3) The evidence of conscience - which in some sense can be seen as ‘the voice of God’. How do we explain man’s awareness of right and wrong, not just as the idea of what is useful or not useful to enable us to live together, but as an absolute, so that there are some things that we can say are morally right in themselves, whatever attitude society takes at a particular point in time. (It is interesting that no one makes a greater fuss about his ‘rights’ than an atheist!) If morals are merely relative, they are not morals at all, but appendages which suit our convenience, rules for living together which we find helpful, but which anyone has a right to ignore if he will take the consequences that society imposes. They are convenient. But in our most inward being we know it is not true that morals are just a convenience. We know the difference between what is ‘right’ because it contributes to our welfare, and what is right in itself. When Hitler ordered the massacre of millions of human beings in the most dreadful circumstances, we cannot accept that it was just that he had another viewpoint which conflicted with ours, that what he was doing was not morally wrong but merely unacceptable, because it did not fit in with our idea of things.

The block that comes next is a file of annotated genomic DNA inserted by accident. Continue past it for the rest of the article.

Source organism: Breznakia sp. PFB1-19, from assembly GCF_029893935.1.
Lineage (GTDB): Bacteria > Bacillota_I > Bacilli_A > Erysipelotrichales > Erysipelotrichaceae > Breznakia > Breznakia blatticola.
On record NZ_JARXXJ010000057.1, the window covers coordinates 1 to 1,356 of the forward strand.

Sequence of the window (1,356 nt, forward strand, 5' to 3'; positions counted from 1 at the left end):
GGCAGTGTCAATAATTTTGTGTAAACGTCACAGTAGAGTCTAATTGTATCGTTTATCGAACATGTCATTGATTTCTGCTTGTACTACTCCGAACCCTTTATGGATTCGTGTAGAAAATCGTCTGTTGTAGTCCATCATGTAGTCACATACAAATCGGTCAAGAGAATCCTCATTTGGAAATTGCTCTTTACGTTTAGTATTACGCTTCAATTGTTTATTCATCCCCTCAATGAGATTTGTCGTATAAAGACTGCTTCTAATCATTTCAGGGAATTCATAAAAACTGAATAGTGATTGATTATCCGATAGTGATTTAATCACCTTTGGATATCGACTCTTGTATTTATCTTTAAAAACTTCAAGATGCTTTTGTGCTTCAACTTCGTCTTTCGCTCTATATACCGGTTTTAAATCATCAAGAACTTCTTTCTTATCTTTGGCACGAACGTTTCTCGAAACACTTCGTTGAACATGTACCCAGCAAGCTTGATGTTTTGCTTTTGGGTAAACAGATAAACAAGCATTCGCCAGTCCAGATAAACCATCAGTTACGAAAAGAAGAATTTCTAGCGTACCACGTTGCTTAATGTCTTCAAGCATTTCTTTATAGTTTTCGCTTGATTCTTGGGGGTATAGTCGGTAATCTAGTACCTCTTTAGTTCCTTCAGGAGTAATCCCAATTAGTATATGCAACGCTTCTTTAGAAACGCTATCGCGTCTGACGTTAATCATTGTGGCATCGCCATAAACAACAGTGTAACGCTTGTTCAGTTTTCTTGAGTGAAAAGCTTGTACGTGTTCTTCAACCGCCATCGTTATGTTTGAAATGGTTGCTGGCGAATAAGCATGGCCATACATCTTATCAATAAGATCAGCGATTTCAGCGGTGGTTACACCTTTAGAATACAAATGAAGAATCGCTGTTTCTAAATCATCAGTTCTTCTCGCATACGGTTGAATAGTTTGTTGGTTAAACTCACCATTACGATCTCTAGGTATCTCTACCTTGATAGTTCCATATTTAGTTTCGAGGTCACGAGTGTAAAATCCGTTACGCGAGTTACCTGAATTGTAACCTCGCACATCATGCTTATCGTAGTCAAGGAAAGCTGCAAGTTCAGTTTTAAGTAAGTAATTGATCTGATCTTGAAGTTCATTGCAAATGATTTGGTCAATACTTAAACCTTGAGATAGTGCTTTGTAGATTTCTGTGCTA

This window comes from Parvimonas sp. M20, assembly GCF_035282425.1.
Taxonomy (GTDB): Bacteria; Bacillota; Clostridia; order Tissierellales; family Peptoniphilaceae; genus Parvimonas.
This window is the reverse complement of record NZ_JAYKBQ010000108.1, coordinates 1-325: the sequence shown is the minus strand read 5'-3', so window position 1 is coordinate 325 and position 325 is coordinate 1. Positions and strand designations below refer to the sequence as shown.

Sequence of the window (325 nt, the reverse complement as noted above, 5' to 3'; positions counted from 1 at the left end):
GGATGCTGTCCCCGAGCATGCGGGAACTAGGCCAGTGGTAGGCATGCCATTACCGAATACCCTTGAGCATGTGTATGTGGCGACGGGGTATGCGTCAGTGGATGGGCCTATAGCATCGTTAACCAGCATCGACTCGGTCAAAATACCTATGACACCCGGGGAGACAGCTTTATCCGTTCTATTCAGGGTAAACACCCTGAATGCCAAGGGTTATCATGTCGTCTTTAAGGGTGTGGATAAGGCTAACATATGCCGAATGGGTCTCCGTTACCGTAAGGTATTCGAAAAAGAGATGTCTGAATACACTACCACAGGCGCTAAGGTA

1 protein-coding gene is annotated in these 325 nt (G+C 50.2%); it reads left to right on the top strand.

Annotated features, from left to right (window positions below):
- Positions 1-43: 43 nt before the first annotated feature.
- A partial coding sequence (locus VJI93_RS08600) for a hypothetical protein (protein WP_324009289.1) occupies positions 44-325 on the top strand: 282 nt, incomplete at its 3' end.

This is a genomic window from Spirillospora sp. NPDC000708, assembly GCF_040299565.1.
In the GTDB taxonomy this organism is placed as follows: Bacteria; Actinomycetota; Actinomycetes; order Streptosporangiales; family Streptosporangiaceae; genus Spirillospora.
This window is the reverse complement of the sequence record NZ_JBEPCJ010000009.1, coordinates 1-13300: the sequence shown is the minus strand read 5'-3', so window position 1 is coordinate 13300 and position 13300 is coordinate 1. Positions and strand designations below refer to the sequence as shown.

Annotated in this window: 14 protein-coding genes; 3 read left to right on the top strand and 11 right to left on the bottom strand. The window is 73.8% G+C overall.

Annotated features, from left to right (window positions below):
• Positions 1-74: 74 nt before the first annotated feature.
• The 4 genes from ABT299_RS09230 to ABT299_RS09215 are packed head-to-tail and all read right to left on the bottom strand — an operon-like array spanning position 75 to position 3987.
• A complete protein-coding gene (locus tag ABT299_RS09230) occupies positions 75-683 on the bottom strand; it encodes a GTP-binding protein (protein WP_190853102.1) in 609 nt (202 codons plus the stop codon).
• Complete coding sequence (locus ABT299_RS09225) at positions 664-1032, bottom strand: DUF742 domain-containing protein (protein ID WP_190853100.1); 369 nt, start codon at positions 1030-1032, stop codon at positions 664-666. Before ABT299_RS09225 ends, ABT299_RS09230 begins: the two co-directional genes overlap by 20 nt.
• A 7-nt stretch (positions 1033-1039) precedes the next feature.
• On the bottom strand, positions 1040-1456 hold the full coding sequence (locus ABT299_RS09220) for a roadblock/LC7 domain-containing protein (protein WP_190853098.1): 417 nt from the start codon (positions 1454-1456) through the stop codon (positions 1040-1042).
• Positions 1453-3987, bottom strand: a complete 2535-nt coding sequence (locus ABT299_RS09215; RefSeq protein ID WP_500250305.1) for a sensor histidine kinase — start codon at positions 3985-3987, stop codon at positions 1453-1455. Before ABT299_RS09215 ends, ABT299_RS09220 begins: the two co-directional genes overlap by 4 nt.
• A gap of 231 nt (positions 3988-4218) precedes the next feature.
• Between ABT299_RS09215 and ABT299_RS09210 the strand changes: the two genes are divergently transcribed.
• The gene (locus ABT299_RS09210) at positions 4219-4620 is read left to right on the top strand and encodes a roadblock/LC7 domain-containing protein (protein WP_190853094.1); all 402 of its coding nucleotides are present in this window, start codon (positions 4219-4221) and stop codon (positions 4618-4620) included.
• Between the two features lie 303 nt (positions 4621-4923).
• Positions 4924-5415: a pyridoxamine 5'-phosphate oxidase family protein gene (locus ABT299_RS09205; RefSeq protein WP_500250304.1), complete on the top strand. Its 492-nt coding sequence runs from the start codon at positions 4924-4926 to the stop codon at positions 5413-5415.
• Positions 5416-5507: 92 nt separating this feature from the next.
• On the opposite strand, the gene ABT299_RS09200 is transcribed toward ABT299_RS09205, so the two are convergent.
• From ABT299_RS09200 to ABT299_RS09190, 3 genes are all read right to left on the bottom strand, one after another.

We know that he was morally wrong. But as Kant pointed out, the corollary of this is that there exists one who will call to account, a lawgiver and judge. Otherwise how can this conception of morality be meaningful? Our knowledge of right and wrong, imperfect though it may be, demands a moral source.
4) The evidence of our nature as it reaches out for the infinite. Why does man reach out for God at all? Why does the question of His existence have such an importance, deep down, for the vast majority of people, at least on occasions? Why do men get this sense of the infinite at various times in their experience? Do we not all know deep within that there must be some meaning to life? That it cannot just be an empty and futile experience in which we simply try to ‘make the most of it’and grab what enjoyment we can, and the devil take the hindmost? Why is it that those who find the deepest satisfaction are those who do find such meaning in existence. Why is it that we are that way? To suggest that man believes in God because he wants someone to look after him or because he is somehow frightened of the unknown, is contrary to all the evidence of how man’s belief in God developed. Men took risks because they believed God had spoken to them, and not vice versa. God made demands that were costly, and they responded. The idea that God ‘would look after them’ was a concept that arose when the impact of religion was weak, and was soon proved wrong as the Old Testament prophets pointed out continually. When men only look to God from fear, or because they hope to gain something, it is a recognised sign of the deterioration of a religion, not its basis. Man reaches out to God because there is something within him which cries out for satisfaction, for fulfilment, something which can only be found in God.